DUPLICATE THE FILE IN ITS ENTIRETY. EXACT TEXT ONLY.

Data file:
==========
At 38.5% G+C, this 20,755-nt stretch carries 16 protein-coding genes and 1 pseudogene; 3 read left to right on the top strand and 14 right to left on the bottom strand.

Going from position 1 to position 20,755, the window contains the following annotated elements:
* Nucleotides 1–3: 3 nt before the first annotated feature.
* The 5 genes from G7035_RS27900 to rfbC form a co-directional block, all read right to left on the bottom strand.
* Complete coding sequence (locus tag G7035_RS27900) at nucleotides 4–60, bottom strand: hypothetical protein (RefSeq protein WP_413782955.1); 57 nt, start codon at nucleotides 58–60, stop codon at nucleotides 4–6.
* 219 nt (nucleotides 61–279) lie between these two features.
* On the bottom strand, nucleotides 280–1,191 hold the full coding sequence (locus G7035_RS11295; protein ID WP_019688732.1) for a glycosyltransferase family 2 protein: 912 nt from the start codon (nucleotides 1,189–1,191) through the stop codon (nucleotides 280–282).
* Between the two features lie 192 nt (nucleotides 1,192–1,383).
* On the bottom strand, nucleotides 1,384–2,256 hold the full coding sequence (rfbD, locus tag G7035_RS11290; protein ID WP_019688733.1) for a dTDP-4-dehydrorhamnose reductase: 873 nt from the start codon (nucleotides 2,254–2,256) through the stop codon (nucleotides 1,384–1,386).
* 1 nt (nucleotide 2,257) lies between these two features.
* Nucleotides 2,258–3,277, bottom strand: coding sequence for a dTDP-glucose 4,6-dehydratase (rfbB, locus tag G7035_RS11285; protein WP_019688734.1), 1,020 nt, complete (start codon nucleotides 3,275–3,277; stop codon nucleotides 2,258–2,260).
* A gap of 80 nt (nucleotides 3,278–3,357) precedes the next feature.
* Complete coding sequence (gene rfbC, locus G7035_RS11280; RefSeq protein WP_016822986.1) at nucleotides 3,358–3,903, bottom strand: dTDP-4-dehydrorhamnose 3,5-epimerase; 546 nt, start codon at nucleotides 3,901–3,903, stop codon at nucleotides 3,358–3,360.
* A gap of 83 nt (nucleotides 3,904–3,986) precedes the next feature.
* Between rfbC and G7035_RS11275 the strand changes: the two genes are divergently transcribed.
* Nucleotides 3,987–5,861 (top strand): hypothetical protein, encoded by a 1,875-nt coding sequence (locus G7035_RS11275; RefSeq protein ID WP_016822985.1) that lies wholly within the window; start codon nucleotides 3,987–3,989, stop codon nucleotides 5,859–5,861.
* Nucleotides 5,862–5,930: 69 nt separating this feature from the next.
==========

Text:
At 38.5% G+C, this 20,755-nt stretch carries 16 protein-coding genes and 1 pseudogene; 3 read left to right on the top strand and 14 right to left on the bottom strand.

Going from position 1 to position 20,755, the window contains the following annotated elements:
* Nucleotides 1–3: 3 nt before the first annotated feature.
* The 5 genes from G7035_RS27900 to rfbC form a co-directional block, all read right to left on the bottom strand.
* Complete coding sequence (locus tag G7035_RS27900) at nucleotides 4–60, bottom strand: hypothetical protein (RefSeq protein WP_413782955.1); 57 nt, start codon at nucleotides 58–60, stop codon at nucleotides 4–6.
* 219 nt (nucleotides 61–279) lie between these two features.
* On the bottom strand, nucleotides 280–1,191 hold the full coding sequence (locus G7035_RS11295; protein ID WP_019688732.1) for a glycosyltransferase family 2 protein: 912 nt from the start codon (nucleotides 1,189–1,191) through the stop codon (nucleotides 280–282).
* Between the two features lie 192 nt (nucleotides 1,192–1,383).
* On the bottom strand, nucleotides 1,384–2,256 hold the full coding sequence (rfbD, locus tag G7035_RS11290; protein ID WP_019688733.1) for a dTDP-4-dehydrorhamnose reductase: 873 nt from the start codon (nucleotides 2,254–2,256) through the stop codon (nucleotides 1,384–1,386).
* 1 nt (nucleotide 2,257) lies between these two features.
* Nucleotides 2,258–3,277, bottom strand: coding sequence for a dTDP-glucose 4,6-dehydratase (rfbB, locus tag G7035_RS11285; protein WP_019688734.1), 1,020 nt, complete (start codon nucleotides 3,275–3,277; stop codon nucleotides 2,258–2,260).
* A gap of 80 nt (nucleotides 3,278–3,357) precedes the next feature.
* Complete coding sequence (gene rfbC, locus G7035_RS11280; RefSeq protein WP_016822986.1) at nucleotides 3,358–3,903, bottom strand: dTDP-4-dehydrorhamnose 3,5-epimerase; 546 nt, start codon at nucleotides 3,901–3,903, stop codon at nucleotides 3,358–3,360.
* A gap of 83 nt (nucleotides 3,904–3,986) precedes the next feature.
* Between rfbC and G7035_RS11275 the strand changes: the two genes are divergently transcribed.
* Nucleotides 3,987–5,861 (top strand): hypothetical protein, encoded by a 1,875-nt coding sequence (locus G7035_RS11275; RefSeq protein ID WP_016822985.1) that lies wholly within the window; start codon nucleotides 3,987–3,989, stop codon nucleotides 5,859–5,861.
* Nucleotides 5,862–5,930: 69 nt separating this feature from the next.